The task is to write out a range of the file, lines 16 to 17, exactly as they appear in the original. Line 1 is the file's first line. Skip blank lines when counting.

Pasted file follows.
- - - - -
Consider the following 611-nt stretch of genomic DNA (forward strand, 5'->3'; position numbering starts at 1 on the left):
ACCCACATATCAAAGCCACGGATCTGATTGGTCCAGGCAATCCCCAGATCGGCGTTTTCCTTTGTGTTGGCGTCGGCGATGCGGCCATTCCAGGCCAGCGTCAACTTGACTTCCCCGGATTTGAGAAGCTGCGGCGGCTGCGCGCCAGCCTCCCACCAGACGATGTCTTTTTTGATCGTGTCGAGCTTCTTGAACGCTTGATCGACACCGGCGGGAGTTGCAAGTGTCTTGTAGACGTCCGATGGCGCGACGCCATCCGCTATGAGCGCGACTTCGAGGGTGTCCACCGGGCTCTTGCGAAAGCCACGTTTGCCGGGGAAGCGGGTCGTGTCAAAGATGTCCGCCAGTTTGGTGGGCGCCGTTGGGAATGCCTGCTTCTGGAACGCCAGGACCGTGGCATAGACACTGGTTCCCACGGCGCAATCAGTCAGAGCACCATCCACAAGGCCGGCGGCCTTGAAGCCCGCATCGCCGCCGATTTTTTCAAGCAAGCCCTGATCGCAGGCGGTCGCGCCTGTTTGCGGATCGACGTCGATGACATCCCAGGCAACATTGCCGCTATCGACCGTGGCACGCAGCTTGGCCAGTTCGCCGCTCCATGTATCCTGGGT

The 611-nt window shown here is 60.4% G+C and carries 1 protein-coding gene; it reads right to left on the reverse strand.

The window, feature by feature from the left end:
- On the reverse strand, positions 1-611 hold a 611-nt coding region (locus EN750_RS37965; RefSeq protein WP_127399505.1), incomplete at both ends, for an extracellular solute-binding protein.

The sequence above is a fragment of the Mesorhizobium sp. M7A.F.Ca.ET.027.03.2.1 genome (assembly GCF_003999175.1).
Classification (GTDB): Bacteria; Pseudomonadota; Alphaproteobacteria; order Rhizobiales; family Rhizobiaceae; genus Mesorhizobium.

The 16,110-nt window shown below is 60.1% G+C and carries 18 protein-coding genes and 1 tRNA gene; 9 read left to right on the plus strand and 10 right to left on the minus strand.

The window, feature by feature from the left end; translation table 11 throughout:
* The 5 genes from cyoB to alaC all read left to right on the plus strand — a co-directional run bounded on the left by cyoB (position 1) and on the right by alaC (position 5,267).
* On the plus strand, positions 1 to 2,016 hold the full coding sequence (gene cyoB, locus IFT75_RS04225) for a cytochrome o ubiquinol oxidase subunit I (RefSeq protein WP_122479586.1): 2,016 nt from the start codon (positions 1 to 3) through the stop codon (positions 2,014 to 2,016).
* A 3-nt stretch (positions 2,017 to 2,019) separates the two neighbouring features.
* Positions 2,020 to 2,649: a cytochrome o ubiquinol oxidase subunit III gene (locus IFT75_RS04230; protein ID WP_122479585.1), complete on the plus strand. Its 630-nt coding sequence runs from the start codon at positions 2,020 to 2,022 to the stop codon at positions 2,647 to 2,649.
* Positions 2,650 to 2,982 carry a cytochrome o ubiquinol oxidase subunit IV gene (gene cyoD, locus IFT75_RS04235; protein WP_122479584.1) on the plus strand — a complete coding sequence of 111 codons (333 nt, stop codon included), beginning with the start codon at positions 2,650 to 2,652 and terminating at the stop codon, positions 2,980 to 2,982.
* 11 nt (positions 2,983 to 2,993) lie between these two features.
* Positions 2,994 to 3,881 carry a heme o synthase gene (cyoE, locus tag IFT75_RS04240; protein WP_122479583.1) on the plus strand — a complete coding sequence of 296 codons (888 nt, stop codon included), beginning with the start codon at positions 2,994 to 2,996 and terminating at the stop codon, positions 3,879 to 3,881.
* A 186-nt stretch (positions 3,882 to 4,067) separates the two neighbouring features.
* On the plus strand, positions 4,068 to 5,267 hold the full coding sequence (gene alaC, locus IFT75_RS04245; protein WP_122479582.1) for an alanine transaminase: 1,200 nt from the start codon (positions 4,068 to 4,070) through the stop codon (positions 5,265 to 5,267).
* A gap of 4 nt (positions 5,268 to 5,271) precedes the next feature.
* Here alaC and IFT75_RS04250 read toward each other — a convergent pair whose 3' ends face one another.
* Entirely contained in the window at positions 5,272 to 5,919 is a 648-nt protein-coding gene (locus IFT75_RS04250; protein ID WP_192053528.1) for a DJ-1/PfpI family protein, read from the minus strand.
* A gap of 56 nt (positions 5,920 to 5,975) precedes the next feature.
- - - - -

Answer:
* Positions 2,994 to 3,881 carry a heme o synthase gene (cyoE, locus tag IFT75_RS04240; protein WP_122479583.1) on the plus strand — a complete coding sequence of 296 codons (888 nt, stop codon included), beginning with the start codon at positions 2,994 to 2,996 and terminating at the stop codon, positions 3,879 to 3,881.
* A 186-nt stretch (positions 3,882 to 4,067) separates the two neighbouring features.